Pain scores (numeric rating scale) in the direct lateral approach (DLA) group, the posterior approach (PA) group, and the anterior approach (AA) group pre- and postoperatively. The circles are outliers. These are defined as values that do not fall within the inner fences. The asterisks are extreme outliers. These represent cases or rows that have values more than 3 times the height of the boxes.
© Copyright Policy - open-access
Related In: Results  -  Collection

License
Show All Figures
getmorefigures.php?uid=PMC4940587&req=5

Figure 0004: Pain scores (numeric rating scale) in the direct lateral approach (DLA) group, the posterior approach (PA) group, and the anterior approach (AA) group pre- and postoperatively. The circles are outliers. These are defined as values that do not fall within the inner fences. The asterisks are extreme outliers. These represent cases or rows that have values more than 3 times the height of the boxes.
Mentions: Of the 60 patients included in the study, 2 were excluded owing to complications, and 3 patients were lost to follow-up (Figure 1, see Supplementary data). There were no statistically significant differences in the patient baseline data, except for the leg-press test, where patients in the PA group were significantly stronger (Table 1). There were no statistically significant postoperative differences in pain scores between the groups at any of the follow-up assessments (p = 0.9) (Figure 4).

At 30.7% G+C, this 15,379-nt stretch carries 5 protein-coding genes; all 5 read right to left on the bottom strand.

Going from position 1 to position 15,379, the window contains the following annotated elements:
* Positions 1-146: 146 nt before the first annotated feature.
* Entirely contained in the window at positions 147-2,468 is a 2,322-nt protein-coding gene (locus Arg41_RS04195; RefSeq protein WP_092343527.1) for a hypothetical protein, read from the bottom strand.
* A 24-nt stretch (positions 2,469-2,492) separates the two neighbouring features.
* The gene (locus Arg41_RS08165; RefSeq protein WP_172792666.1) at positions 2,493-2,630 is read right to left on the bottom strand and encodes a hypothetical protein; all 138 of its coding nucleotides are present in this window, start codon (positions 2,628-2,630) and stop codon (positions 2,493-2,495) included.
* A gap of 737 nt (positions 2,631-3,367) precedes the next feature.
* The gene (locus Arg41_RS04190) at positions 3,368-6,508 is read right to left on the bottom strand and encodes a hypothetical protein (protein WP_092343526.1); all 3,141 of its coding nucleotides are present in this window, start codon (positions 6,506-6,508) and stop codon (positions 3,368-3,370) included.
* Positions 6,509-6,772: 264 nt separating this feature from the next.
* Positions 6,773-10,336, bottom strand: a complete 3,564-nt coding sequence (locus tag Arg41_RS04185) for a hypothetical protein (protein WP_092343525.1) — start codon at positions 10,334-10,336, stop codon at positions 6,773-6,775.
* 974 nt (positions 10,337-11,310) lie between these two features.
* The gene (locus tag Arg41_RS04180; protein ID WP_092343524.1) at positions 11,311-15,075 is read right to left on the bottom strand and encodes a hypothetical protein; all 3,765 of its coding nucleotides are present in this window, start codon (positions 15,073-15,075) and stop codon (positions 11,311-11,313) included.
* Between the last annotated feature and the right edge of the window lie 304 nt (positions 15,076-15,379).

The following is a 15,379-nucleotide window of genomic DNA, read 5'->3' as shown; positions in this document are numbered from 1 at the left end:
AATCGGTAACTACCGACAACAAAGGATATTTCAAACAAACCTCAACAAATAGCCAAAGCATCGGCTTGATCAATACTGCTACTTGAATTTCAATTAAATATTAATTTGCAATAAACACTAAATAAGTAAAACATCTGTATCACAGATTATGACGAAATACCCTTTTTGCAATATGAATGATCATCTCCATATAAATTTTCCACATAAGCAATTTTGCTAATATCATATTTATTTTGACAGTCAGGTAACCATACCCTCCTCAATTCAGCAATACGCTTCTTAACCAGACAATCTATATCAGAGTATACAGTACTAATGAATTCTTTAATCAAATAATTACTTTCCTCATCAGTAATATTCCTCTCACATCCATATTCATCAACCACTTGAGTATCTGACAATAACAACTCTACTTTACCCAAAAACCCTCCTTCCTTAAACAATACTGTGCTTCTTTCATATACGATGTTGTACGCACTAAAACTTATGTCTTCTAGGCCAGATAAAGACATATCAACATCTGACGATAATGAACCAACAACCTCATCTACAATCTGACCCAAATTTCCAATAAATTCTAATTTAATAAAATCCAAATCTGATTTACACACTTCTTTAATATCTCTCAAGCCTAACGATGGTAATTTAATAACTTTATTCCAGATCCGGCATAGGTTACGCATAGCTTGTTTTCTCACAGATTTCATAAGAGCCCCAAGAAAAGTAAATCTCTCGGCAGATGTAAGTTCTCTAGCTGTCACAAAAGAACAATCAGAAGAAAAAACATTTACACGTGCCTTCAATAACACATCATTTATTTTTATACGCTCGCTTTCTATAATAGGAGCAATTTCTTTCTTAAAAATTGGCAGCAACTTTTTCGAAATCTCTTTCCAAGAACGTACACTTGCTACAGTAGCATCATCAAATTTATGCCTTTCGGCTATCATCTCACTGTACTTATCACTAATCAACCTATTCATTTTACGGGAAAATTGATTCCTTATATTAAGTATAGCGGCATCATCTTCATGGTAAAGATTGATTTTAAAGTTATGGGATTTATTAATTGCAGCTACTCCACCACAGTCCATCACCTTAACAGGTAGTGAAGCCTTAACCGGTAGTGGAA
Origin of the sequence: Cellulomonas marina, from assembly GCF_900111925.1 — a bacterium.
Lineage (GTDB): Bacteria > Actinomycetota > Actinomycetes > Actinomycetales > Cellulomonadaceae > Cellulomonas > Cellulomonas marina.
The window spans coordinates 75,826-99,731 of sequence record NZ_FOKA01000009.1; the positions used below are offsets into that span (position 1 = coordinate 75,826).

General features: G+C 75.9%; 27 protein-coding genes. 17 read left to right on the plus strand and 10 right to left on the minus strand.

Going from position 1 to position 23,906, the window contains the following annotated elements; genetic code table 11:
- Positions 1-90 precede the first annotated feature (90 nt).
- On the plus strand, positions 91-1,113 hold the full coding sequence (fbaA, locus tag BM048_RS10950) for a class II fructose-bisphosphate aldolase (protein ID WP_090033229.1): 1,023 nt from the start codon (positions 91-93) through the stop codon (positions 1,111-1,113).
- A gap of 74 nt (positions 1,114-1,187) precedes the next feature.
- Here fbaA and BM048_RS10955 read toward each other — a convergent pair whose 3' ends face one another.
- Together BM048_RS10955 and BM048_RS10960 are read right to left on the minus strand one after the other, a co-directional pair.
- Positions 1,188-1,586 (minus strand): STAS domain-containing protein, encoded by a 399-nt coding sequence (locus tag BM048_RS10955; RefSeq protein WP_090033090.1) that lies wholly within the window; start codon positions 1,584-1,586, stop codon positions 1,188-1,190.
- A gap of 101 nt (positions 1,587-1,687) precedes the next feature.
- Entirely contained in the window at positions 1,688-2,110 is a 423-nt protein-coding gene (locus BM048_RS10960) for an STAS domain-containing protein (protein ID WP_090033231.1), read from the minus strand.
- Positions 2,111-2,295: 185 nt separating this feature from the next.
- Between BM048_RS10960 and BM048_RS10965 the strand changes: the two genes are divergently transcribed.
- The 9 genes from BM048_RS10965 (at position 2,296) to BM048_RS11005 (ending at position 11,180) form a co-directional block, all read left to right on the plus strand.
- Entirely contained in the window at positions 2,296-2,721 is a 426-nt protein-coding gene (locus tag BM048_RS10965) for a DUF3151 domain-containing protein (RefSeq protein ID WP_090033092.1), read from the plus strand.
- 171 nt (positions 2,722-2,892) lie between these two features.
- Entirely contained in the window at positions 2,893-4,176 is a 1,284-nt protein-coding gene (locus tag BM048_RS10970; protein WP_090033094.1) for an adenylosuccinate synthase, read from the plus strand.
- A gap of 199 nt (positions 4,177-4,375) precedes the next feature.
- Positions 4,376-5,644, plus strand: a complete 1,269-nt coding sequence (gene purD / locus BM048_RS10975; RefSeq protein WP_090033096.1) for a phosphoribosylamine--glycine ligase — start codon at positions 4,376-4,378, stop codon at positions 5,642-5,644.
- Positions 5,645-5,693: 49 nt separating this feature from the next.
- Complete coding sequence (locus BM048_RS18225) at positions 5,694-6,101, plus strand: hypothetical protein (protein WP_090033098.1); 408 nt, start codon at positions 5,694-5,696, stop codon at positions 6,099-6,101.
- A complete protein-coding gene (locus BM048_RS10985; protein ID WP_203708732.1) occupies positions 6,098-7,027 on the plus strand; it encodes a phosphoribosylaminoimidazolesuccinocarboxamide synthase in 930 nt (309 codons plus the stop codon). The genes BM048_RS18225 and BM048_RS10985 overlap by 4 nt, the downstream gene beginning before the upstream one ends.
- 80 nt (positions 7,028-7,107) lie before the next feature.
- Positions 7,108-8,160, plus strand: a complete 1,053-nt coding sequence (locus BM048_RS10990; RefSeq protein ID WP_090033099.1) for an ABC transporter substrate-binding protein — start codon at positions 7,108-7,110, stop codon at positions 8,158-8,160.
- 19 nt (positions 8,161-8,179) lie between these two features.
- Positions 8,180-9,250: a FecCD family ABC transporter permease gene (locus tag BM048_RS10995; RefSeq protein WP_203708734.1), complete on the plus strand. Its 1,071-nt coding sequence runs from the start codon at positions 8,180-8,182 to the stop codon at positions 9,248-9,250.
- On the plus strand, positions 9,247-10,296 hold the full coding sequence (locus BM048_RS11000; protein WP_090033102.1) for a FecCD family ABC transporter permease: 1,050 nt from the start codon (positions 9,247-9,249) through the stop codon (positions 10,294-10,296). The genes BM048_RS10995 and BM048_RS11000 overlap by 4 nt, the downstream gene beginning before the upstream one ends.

Bottom Line: The posterior and anterior approaches produced less decrease in muscular strength than the direct lateral approach. 6 weeks postoperatively, the posterior approach produced greater increase in muscular strength than the direct lateral approach, and resulted in a greater increase in abduction strength than the anterior approach.At 3-month follow-up, no statistically significant differences between the groups were found.THA patients have reduced muscle strength in the operated leg (compared to the unoperated leg) 3 months after surgery.